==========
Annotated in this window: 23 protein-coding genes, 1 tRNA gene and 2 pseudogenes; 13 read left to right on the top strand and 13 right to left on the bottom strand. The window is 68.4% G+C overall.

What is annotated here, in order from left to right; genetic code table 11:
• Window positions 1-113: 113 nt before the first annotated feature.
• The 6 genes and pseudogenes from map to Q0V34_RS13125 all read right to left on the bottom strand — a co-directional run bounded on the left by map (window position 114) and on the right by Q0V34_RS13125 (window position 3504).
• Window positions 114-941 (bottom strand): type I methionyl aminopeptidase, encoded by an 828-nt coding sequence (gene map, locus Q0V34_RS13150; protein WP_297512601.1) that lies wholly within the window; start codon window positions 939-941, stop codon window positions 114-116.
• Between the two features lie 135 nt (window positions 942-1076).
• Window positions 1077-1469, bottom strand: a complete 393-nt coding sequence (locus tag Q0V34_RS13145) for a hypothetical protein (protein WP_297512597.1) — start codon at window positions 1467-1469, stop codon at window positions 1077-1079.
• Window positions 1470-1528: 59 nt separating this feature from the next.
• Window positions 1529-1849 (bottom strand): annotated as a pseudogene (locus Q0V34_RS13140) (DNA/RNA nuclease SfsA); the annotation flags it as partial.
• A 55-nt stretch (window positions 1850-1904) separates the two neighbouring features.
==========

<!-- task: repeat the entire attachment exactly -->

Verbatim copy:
Annotated in this window: 23 protein-coding genes, 1 tRNA gene and 2 pseudogenes; 13 read left to right on the top strand and 13 right to left on the bottom strand. The window is 68.4% G+C overall.

What is annotated here, in order from left to right; genetic code table 11:
• Window positions 1-113: 113 nt before the first annotated feature.
• The 6 genes and pseudogenes from map to Q0V34_RS13125 all read right to left on the bottom strand — a co-directional run bounded on the left by map (window position 114) and on the right by Q0V34_RS13125 (window position 3504).
• Window positions 114-941 (bottom strand): type I methionyl aminopeptidase, encoded by an 828-nt coding sequence (gene map, locus Q0V34_RS13150; protein WP_297512601.1) that lies wholly within the window; start codon window positions 939-941, stop codon window positions 114-116.
• Between the two features lie 135 nt (window positions 942-1076).
• Window positions 1077-1469, bottom strand: a complete 393-nt coding sequence (locus tag Q0V34_RS13145) for a hypothetical protein (protein WP_297512597.1) — start codon at window positions 1467-1469, stop codon at window positions 1077-1079.
• Window positions 1470-1528: 59 nt separating this feature from the next.
• Window positions 1529-1849 (bottom strand): annotated as a pseudogene (locus Q0V34_RS13140) (DNA/RNA nuclease SfsA); the annotation flags it as partial.
• A 55-nt stretch (window positions 1850-1904) separates the two neighbouring features.